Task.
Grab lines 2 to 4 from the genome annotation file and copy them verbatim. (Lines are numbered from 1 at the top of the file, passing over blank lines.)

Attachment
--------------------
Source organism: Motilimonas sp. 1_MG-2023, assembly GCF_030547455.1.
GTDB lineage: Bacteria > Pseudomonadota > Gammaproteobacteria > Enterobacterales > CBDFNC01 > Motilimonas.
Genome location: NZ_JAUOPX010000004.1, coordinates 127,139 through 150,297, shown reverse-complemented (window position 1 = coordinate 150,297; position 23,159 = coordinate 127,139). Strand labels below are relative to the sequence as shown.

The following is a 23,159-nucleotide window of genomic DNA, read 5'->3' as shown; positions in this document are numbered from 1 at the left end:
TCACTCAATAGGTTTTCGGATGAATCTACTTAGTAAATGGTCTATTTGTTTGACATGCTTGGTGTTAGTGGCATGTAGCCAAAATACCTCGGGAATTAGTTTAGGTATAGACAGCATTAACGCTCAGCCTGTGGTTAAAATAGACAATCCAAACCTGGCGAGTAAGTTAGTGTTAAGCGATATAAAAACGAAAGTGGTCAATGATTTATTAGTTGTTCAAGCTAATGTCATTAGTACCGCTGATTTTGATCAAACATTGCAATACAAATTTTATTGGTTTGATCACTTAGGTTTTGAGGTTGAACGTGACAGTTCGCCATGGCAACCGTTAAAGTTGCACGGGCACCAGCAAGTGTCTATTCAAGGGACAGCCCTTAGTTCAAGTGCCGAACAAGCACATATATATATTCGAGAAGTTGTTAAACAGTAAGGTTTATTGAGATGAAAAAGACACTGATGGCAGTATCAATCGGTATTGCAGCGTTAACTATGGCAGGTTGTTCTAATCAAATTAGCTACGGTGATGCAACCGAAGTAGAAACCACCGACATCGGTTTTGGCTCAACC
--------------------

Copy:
GTDB lineage: Bacteria > Pseudomonadota > Gammaproteobacteria > Enterobacterales > CBDFNC01 > Motilimonas.
Genome location: NZ_JAUOPX010000004.1, coordinates 127,139 through 150,297, shown reverse-complemented (window position 1 = coordinate 150,297; position 23,159 = coordinate 127,139). Strand labels below are relative to the sequence as shown.

The following is a 23,159-nucleotide window of genomic DNA, read 5'->3' as shown; positions in this document are numbered from 1 at the left end: